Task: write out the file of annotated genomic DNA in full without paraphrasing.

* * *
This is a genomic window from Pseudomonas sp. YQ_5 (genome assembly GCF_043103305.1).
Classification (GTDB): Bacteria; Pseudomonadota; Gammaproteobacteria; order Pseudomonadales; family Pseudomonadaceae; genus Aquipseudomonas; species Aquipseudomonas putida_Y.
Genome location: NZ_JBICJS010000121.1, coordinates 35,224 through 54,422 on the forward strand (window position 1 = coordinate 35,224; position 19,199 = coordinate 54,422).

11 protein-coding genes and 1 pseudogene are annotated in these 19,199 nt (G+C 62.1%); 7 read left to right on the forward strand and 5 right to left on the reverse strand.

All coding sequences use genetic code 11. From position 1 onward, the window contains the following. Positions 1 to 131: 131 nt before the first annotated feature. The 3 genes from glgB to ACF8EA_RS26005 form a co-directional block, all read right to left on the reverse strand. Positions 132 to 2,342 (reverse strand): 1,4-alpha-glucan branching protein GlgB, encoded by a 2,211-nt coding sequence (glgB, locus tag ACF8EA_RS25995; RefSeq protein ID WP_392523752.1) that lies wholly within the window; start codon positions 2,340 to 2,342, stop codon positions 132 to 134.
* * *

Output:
This is a genomic window from Pseudomonas sp. YQ_5 (genome assembly GCF_043103305.1).
Classification (GTDB): Bacteria; Pseudomonadota; Gammaproteobacteria; order Pseudomonadales; family Pseudomonadaceae; genus Aquipseudomonas; species Aquipseudomonas putida_Y.
Genome location: NZ_JBICJS010000121.1, coordinates 35,224 through 54,422 on the forward strand (window position 1 = coordinate 35,224; position 19,199 = coordinate 54,422).

11 protein-coding genes and 1 pseudogene are annotated in these 19,199 nt (G+C 62.1%); 7 read left to right on the forward strand and 5 right to left on the reverse strand.

All coding sequences use genetic code 11. From position 1 onward, the window contains the following. Positions 1 to 131: 131 nt before the first annotated feature. The 3 genes from glgB to ACF8EA_RS26005 form a co-directional block, all read right to left on the reverse strand. Positions 132 to 2,342 (reverse strand): 1,4-alpha-glucan branching protein GlgB, encoded by a 2,211-nt coding sequence (glgB, locus tag ACF8EA_RS25995; RefSeq protein ID WP_392523752.1) that lies wholly within the window; start codon positions 2,340 to 2,342, stop codon positions 132 to 134.